Alex Phillips: We need to talk about family

The hypersexualisation of everything deafens society with an overriding message that sexual liberty is the highest prize

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They eff you up, your Mum and Dad. They may not mean to, but they do. They fill you with the faults they had. And add some extra, just for you.

Thus go the opening lines of the famous Philip Larkin verse that ring true throughout the ages. Wherever you look, there is ample evidence that someone’s upbringing can have lifelong negative effects, not only on themselves but the wider community to the level of mass societal harm. Young boys wielding knives, as this year shapes up to be the worst for a decade for teenage murders. Absent fathers leading to hardened gangs swooping in to be the role models for lost and impressionable teens, perpetuating a destructive cycle from one generation to the next.

The hypersexualisation of everything, everywhere, deafening society with an overriding message that sexual liberty is the highest prize, above and beyond respect, fidelity and monogamy. An MP curtly banned from bringing her baby into Parliament, a clear signal from the seat of democracy to women that in the 21st century they still can’t have it all while the government ironically rolls out a Women to Win campaign to get more female representation in Parliament, and wonder what the problem is when women are still forced to choose between career and motherhood as if deigning to propagate the human race is somehow a luxury choice.

Traditional roles obliterated leaving a cultural vacuum where nothing has taken their place, feeding a puerile gender war where the concept of staying together is almost laughable and men and women are told their primary function is to seek pleasure, over stability. A mental health epidemic of an exhausted, unstable and broken population, where individualism and identity have usurped the tried and tested model of the family unit. A country where more than a quarter of pregnancies end in termination.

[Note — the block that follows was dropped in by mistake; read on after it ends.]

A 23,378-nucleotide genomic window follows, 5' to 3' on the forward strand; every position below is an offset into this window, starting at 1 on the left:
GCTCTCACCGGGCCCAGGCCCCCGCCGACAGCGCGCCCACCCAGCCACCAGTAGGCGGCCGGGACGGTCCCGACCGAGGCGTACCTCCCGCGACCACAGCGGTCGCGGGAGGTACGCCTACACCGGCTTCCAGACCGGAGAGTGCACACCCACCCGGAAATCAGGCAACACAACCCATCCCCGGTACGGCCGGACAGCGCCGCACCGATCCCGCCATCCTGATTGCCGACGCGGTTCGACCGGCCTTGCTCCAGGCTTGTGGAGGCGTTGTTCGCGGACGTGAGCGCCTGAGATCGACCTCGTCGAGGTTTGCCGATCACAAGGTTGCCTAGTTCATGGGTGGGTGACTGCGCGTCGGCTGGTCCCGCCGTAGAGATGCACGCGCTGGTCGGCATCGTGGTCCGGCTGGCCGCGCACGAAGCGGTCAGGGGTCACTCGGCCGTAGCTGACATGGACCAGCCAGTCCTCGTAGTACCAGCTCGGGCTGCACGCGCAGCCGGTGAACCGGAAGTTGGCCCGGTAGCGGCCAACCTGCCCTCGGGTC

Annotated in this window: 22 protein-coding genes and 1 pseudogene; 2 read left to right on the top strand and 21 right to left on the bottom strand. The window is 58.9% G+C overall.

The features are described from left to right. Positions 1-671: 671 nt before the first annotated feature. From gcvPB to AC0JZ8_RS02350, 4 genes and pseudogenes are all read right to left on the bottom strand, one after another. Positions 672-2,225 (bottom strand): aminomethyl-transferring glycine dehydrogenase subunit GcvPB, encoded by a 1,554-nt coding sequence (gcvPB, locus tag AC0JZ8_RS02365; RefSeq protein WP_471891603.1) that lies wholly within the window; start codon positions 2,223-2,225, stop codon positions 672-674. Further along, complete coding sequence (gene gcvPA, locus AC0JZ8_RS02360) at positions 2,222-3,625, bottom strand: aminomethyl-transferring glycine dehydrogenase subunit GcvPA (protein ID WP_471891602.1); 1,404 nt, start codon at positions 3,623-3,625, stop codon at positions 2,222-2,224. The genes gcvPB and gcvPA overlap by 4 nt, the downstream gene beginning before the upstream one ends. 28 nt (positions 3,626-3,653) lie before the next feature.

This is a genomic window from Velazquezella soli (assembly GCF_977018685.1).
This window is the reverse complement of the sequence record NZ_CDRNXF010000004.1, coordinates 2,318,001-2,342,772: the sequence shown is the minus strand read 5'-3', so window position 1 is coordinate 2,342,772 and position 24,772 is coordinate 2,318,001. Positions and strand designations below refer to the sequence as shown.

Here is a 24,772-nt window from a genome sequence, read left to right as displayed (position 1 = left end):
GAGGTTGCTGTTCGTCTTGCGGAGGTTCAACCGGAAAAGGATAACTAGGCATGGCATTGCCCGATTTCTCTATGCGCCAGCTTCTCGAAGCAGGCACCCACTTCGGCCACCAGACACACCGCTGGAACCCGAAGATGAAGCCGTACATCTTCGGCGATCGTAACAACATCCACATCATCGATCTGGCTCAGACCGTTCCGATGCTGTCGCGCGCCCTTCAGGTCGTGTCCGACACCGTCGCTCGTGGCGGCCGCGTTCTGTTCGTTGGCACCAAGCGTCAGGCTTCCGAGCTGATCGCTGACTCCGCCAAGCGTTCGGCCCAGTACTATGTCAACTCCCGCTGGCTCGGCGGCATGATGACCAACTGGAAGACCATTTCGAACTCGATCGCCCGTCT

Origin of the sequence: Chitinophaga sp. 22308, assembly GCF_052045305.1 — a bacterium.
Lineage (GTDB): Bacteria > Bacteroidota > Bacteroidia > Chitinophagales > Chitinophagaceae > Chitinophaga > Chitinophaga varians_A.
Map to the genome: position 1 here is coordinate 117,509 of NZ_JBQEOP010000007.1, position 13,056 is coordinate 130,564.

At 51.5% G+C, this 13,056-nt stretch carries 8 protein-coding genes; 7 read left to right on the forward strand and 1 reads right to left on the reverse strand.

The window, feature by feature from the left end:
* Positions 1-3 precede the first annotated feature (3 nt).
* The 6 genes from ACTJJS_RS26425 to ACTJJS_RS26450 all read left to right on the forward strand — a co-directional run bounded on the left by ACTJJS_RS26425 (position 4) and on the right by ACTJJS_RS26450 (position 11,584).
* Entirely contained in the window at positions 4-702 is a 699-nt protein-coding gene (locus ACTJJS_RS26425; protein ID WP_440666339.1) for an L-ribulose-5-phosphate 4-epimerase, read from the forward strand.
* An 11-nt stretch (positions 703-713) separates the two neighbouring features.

Yet for the past decade we’ve had a Conservative Government who are supposed to put small c conservative values at the heart of their policy. Hardly. Instead we have a Prime Minister allergic to commitment, both to women and his own manifesto, while his backbenchers decry the nanny state based upon perverse libertarian theories that are happy to sacrifice the sanctity of the family and the protection of minors at the altar of often male-centric adult freedoms.

For however much parents try to protect their children in this day and age, their sons and daughters will be bombarded with pornography, extreme neo-liberal ideologies in the classroom not fit for adolescent consumption, have their young, plastic minds corrupted by dollar hungry inhumane algorithms on social media that manipulate and distort their sense of security and their sense of self and have it forced upon them that there is no such thing as normal, and in fact, so called heteronormative values are somehow toxic. And you wonder why we have a social care crisis?

To anybody with even a basic grasp of psychology, it is evident that the way you are brought up has the greatest effect on how you turn out. You do not need to have read Freud and Jung to comprehend that a happy family is vital to create robust, confident and happy children. Yet there is an engulfing silence in the 21st century when it comes to the promotion of traditional family values, unless of course that family has been cobbled together in a test tube to be raised by sufferers of body dysphoria via a paid for surrogate. That untested social experiment is, of course, de rigeur.

So where do we turn to try to halt the runaway train plunging an entire generation and invariably their children to come, into an unhinged blob of antisocial beasts? Who out there is standing up for the tried and tested model of hearth and home? And why has the concept of marriage and parenthood become so tragically unfashionable?

Today, we really need to talk about the family.